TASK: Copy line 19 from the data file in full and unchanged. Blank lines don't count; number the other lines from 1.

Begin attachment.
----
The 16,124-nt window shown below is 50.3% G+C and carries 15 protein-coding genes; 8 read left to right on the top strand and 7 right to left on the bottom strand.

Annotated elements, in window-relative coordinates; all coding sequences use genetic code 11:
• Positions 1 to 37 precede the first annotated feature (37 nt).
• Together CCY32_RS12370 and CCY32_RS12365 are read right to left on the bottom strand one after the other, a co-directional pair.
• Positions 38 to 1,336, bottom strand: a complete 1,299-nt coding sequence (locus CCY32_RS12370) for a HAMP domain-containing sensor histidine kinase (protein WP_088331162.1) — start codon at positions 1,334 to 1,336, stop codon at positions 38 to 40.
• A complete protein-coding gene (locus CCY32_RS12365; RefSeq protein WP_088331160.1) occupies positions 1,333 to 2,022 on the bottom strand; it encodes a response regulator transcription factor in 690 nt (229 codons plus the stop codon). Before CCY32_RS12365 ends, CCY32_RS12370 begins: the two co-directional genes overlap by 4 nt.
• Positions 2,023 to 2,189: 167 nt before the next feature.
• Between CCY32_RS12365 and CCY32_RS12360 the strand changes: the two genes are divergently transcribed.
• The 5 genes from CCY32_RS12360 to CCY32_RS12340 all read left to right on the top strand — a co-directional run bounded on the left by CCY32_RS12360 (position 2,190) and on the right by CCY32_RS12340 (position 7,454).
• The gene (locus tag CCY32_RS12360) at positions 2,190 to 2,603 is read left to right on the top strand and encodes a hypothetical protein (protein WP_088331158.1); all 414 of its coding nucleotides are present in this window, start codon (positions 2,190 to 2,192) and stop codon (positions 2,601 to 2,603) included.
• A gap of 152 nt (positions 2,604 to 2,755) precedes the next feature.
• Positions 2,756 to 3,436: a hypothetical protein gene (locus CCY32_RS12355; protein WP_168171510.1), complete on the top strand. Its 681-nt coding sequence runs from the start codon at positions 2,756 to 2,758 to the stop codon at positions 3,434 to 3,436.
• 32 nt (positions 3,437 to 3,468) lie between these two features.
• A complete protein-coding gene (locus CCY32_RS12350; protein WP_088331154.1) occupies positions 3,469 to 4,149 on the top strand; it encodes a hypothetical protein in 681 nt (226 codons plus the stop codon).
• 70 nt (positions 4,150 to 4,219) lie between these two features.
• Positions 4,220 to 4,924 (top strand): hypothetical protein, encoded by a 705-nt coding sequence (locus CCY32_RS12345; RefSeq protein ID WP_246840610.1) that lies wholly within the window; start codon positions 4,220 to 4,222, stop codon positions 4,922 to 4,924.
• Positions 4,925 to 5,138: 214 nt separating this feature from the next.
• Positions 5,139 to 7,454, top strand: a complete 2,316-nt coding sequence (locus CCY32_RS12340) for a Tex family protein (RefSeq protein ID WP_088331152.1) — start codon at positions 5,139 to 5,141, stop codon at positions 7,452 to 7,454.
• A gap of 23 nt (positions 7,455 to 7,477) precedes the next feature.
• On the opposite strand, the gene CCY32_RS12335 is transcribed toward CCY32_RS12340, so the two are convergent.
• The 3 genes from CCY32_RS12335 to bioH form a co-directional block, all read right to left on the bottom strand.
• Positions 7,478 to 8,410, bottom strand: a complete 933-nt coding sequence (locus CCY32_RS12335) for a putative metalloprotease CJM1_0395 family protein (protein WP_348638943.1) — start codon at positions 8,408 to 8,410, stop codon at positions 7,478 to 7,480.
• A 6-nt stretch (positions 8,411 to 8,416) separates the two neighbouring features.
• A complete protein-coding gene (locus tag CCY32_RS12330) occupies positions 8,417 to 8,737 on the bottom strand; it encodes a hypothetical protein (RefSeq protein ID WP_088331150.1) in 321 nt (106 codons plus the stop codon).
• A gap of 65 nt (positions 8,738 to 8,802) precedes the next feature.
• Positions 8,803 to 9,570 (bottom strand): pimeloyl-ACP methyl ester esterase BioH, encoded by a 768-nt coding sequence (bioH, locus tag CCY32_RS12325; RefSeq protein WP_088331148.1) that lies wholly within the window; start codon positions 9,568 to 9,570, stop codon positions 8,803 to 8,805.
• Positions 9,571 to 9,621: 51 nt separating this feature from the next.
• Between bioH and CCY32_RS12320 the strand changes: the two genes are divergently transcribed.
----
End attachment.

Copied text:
• A gap of 23 nt (positions 7,455 to 7,477) precedes the next feature.